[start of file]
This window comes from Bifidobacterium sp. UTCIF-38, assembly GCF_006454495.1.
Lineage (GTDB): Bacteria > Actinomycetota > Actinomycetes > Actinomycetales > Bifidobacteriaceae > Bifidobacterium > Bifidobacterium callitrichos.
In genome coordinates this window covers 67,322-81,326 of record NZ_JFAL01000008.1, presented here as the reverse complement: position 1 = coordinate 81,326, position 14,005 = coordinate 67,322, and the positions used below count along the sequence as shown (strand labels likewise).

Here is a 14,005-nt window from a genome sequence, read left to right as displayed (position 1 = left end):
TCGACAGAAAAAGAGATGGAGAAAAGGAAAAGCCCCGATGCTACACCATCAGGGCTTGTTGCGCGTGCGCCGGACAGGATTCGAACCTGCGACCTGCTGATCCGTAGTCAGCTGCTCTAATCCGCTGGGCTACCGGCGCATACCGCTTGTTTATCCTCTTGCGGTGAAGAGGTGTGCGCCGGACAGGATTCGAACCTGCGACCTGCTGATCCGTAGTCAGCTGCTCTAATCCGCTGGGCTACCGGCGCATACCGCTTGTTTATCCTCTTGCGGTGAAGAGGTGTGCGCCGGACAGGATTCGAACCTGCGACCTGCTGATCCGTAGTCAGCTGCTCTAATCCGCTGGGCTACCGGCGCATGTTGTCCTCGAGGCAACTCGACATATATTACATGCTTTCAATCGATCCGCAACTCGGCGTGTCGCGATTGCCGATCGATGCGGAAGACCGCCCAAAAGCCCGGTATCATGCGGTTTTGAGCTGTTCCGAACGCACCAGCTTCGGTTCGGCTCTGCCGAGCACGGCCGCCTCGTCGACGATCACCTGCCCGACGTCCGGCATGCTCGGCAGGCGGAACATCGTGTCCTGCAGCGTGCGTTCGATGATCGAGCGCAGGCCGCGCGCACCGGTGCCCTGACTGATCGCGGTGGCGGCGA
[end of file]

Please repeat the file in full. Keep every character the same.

This window comes from Bifidobacterium sp. UTCIF-38, assembly GCF_006454495.1.
Lineage (GTDB): Bacteria > Actinomycetota > Actinomycetes > Actinomycetales > Bifidobacteriaceae > Bifidobacterium > Bifidobacterium callitrichos.
In genome coordinates this window covers 67,322-81,326 of record NZ_JFAL01000008.1, presented here as the reverse complement: position 1 = coordinate 81,326, position 14,005 = coordinate 67,322, and the positions used below count along the sequence as shown (strand labels likewise).

Here is a 14,005-nt window from a genome sequence, read left to right as displayed (position 1 = left end):
TCGACAGAAAAAGAGATGGAGAAAAGGAAAAGCCCCGATGCTACACCATCAGGGCTTGTTGCGCGTGCGCCGGACAGGATTCGAACCTGCGACCTGCTGATCCGTAGTCAGCTGCTCTAATCCGCTGGGCTACCGGCGCATACCGCTTGTTTATCCTCTTGCGGTGAAGAGGTGTGCGCCGGACAGGATTCGAACCTGCGACCTGCTGATCCGTAGTCAGCTGCTCTAATCCGCTGGGCTACCGGCGCATACCGCTTGTTTATCCTCTTGCGGTGAAGAGGTGTGCGCCGGACAGGATTCGAACCTGCGACCTGCTGATCCGTAGTCAGCTGCTCTAATCCGCTGGGCTACCGGCGCATGTTGTCCTCGAGGCAACTCGACATATATTACATGCTTTCAATCGATCCGCAACTCGGCGTGTCGCGATTGCCGATCGATGCGGAAGACCGCCCAAAAGCCCGGTATCATGCGGTTTTGAGCTGTTCCGAACGCACCAGCTTCGGTTCGGCTCTGCCGAGCACGGCCGCCTCGTCGACGATCACCTGCCCGACGTCCGGCATGCTCGGCAGGCGGAACATCGTGTCCTGCAGCGTGCGTTCGATGATCGAGCGCAGGCCGCGCGCACCGGTGCCCTGACTGATCGCGGTGGCGGCGA